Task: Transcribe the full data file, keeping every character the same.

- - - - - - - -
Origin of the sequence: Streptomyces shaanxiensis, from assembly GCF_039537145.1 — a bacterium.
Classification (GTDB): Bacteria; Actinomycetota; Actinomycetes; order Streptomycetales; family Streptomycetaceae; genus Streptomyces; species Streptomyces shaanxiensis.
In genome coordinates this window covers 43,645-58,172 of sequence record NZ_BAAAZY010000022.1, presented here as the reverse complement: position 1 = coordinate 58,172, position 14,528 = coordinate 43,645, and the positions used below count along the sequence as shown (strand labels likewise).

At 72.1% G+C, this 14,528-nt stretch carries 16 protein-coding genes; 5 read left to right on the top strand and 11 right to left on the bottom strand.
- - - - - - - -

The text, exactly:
Origin of the sequence: Streptomyces shaanxiensis, from assembly GCF_039537145.1 — a bacterium.
Classification (GTDB): Bacteria; Actinomycetota; Actinomycetes; order Streptomycetales; family Streptomycetaceae; genus Streptomyces; species Streptomyces shaanxiensis.
In genome coordinates this window covers 43,645-58,172 of sequence record NZ_BAAAZY010000022.1, presented here as the reverse complement: position 1 = coordinate 58,172, position 14,528 = coordinate 43,645, and the positions used below count along the sequence as shown (strand labels likewise).

At 72.1% G+C, this 14,528-nt stretch carries 16 protein-coding genes; 5 read left to right on the top strand and 11 right to left on the bottom strand.